Come and learn how this Jewish immigrant from Russia became the classic ragtime to riches story. Over the course of his career, he published an estimated 1,500 songs including: Alexander’s Ragtime Band, God Bless America, White Christmas, Puttin on The Ritz, and There is No Business Like Show Business.
Join historian Steven Fein as he explores the fascinating tale of an iconic seven-branched candelabrum, the menorah, and discover why it is a source of fascination and illumination for Jews, Samaritans, Christians, and even Freemasons. This program is a co-sponsored by Central Synagogue Chai Connections.
In this new series, Central’s clergy will consider contemporary issues through the lens of Jewish text and tradition. Each evening will begin with dinner, followed by an hour of learning and discussion. A wonderful way to continue to get to know both the clergy and your fellow members! And if you come with your CORE Group, we’ll even save you a table!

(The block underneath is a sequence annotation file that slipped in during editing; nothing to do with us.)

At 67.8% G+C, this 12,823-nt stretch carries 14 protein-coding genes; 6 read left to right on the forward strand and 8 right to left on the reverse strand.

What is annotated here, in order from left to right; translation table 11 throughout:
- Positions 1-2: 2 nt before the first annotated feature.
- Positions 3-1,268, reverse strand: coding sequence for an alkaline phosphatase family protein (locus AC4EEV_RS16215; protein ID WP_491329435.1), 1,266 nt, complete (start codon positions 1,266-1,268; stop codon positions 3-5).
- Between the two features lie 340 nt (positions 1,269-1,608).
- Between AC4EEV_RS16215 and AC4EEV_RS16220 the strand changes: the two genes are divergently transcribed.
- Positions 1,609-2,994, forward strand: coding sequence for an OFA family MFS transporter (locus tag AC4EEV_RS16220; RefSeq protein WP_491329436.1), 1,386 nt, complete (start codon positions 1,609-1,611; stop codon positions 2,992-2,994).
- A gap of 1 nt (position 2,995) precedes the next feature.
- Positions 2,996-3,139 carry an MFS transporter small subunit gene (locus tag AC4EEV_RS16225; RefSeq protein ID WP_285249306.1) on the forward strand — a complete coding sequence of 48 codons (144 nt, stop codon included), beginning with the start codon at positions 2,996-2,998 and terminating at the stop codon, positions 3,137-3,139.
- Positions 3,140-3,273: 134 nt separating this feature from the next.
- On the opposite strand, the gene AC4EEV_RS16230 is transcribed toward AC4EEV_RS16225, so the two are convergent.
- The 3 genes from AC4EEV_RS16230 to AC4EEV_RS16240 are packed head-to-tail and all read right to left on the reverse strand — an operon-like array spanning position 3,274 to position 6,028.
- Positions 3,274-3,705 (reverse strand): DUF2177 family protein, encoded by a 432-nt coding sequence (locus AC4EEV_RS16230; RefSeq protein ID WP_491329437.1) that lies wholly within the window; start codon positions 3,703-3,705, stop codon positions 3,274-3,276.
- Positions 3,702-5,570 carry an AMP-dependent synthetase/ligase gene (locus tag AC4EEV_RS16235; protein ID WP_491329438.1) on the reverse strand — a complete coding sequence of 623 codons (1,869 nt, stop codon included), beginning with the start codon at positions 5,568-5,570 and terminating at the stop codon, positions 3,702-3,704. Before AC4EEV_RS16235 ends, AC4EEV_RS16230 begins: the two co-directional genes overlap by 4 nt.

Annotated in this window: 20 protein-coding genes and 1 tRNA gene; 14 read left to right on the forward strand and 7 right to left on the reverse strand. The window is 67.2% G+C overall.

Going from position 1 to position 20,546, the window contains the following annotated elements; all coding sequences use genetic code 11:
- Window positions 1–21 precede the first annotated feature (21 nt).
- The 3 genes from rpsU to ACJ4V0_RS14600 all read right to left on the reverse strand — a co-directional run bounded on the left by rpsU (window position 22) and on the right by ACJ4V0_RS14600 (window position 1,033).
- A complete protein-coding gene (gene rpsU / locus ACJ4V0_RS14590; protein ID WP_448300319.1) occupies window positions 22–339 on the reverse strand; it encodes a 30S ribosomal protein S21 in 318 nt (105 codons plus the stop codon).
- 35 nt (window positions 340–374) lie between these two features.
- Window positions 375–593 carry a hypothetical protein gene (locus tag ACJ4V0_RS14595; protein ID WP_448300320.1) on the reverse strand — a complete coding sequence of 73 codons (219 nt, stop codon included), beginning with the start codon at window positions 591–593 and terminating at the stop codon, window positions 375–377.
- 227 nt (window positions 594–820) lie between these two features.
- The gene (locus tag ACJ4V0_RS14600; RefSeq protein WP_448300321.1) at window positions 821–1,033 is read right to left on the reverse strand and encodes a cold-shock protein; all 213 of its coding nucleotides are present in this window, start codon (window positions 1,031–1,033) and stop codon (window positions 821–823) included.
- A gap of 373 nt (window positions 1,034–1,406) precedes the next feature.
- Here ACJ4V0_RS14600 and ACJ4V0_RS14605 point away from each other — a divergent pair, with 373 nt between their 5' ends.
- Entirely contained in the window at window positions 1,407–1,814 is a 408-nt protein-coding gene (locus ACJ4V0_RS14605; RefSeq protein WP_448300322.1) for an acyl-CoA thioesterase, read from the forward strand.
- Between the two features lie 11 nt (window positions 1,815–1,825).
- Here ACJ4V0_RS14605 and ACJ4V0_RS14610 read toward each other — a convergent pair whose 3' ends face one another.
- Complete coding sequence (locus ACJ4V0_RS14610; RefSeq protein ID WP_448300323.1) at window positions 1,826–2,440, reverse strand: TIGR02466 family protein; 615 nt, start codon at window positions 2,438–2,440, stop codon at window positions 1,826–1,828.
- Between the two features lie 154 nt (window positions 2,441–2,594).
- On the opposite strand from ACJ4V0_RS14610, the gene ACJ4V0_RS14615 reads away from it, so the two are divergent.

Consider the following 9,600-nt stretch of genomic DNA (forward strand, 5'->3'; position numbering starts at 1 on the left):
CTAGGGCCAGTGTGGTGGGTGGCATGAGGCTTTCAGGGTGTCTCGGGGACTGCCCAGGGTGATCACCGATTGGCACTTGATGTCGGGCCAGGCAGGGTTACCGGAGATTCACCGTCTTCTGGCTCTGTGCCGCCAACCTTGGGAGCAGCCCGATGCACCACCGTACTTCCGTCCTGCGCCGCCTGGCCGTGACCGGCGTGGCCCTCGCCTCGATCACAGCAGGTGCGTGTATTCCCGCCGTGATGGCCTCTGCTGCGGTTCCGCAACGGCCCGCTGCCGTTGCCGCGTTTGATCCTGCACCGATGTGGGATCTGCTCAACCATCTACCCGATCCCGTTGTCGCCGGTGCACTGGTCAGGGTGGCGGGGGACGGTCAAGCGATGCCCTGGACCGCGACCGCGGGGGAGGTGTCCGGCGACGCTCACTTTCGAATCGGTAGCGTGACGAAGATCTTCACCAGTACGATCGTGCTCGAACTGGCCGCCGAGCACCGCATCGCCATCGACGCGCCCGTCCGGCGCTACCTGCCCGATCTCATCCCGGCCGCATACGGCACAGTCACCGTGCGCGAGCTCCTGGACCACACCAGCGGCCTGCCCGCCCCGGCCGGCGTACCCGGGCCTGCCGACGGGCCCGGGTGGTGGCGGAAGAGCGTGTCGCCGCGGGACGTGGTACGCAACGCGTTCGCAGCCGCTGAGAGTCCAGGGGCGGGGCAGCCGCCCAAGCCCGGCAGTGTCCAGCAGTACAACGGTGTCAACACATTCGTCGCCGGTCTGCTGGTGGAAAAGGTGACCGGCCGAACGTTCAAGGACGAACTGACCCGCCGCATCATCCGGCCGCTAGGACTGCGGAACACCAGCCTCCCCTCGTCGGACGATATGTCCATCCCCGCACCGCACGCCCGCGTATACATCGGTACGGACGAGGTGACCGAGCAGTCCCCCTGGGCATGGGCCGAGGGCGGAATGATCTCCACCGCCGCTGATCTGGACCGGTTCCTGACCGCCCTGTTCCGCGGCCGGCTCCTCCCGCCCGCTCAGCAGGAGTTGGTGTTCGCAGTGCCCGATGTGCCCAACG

On November 1, just in time for the midterm elections, join Rabbi Nicole Auerbach to learn what Jewish tradition has to say about taking an active role in government and other civic institutions.
Come learn how to bake the best Challah with Rabbi Rebecca Rosenthal! In this two hour session, you will learn how to make and braid Challah. Participants will go home with their very own baked Challah, plus another to bake at home.